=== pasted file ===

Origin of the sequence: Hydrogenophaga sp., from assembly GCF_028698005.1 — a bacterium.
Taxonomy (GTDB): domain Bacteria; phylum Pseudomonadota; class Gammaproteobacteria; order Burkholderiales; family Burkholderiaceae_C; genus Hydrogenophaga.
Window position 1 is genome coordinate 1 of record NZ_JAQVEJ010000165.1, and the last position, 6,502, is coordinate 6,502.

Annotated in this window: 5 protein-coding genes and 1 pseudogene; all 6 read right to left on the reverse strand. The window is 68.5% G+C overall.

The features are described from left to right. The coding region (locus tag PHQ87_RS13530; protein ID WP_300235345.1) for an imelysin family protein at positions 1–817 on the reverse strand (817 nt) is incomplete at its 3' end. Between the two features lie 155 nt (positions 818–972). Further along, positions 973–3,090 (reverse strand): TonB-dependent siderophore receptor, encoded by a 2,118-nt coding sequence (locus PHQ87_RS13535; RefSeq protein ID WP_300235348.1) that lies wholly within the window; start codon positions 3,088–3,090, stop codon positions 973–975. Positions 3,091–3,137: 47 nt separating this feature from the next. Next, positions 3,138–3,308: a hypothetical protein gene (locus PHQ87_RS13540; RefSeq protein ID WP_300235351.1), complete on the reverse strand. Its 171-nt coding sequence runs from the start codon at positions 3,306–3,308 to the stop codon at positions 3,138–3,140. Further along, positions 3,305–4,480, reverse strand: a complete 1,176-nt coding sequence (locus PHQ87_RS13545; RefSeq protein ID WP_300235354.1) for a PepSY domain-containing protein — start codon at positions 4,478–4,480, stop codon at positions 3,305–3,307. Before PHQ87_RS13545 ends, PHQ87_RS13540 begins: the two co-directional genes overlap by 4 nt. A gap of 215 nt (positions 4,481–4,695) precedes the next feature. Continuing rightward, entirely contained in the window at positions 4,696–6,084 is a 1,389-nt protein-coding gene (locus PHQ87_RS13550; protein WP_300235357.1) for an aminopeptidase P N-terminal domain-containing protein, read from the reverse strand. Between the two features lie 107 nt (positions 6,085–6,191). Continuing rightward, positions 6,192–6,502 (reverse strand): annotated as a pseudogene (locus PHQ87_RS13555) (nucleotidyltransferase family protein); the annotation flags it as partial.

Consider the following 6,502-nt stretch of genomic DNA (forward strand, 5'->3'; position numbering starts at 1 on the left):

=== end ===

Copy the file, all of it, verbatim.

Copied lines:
Origin of the sequence: Hydrogenophaga sp., from assembly GCF_028698005.1 — a bacterium.
Taxonomy (GTDB): domain Bacteria; phylum Pseudomonadota; class Gammaproteobacteria; order Burkholderiales; family Burkholderiaceae_C; genus Hydrogenophaga.
Window position 1 is genome coordinate 1 of record NZ_JAQVEJ010000165.1, and the last position, 6,502, is coordinate 6,502.

Annotated in this window: 5 protein-coding genes and 1 pseudogene; all 6 read right to left on the reverse strand. The window is 68.5% G+C overall.

The features are described from left to right. The coding region (locus tag PHQ87_RS13530; protein ID WP_300235345.1) for an imelysin family protein at positions 1–817 on the reverse strand (817 nt) is incomplete at its 3' end. Between the two features lie 155 nt (positions 818–972). Further along, positions 973–3,090 (reverse strand): TonB-dependent siderophore receptor, encoded by a 2,118-nt coding sequence (locus PHQ87_RS13535; RefSeq protein ID WP_300235348.1) that lies wholly within the window; start codon positions 3,088–3,090, stop codon positions 973–975. Positions 3,091–3,137: 47 nt separating this feature from the next. Next, positions 3,138–3,308: a hypothetical protein gene (locus PHQ87_RS13540; RefSeq protein ID WP_300235351.1), complete on the reverse strand. Its 171-nt coding sequence runs from the start codon at positions 3,306–3,308 to the stop codon at positions 3,138–3,140. Further along, positions 3,305–4,480, reverse strand: a complete 1,176-nt coding sequence (locus PHQ87_RS13545; RefSeq protein ID WP_300235354.1) for a PepSY domain-containing protein — start codon at positions 4,478–4,480, stop codon at positions 3,305–3,307. Before PHQ87_RS13545 ends, PHQ87_RS13540 begins: the two co-directional genes overlap by 4 nt. A gap of 215 nt (positions 4,481–4,695) precedes the next feature. Continuing rightward, entirely contained in the window at positions 4,696–6,084 is a 1,389-nt protein-coding gene (locus PHQ87_RS13550; protein WP_300235357.1) for an aminopeptidase P N-terminal domain-containing protein, read from the reverse strand. Between the two features lie 107 nt (positions 6,085–6,191). Continuing rightward, positions 6,192–6,502 (reverse strand): annotated as a pseudogene (locus PHQ87_RS13555) (nucleotidyltransferase family protein); the annotation flags it as partial.

Consider the following 6,502-nt stretch of genomic DNA (forward strand, 5'->3'; position numbering starts at 1 on the left):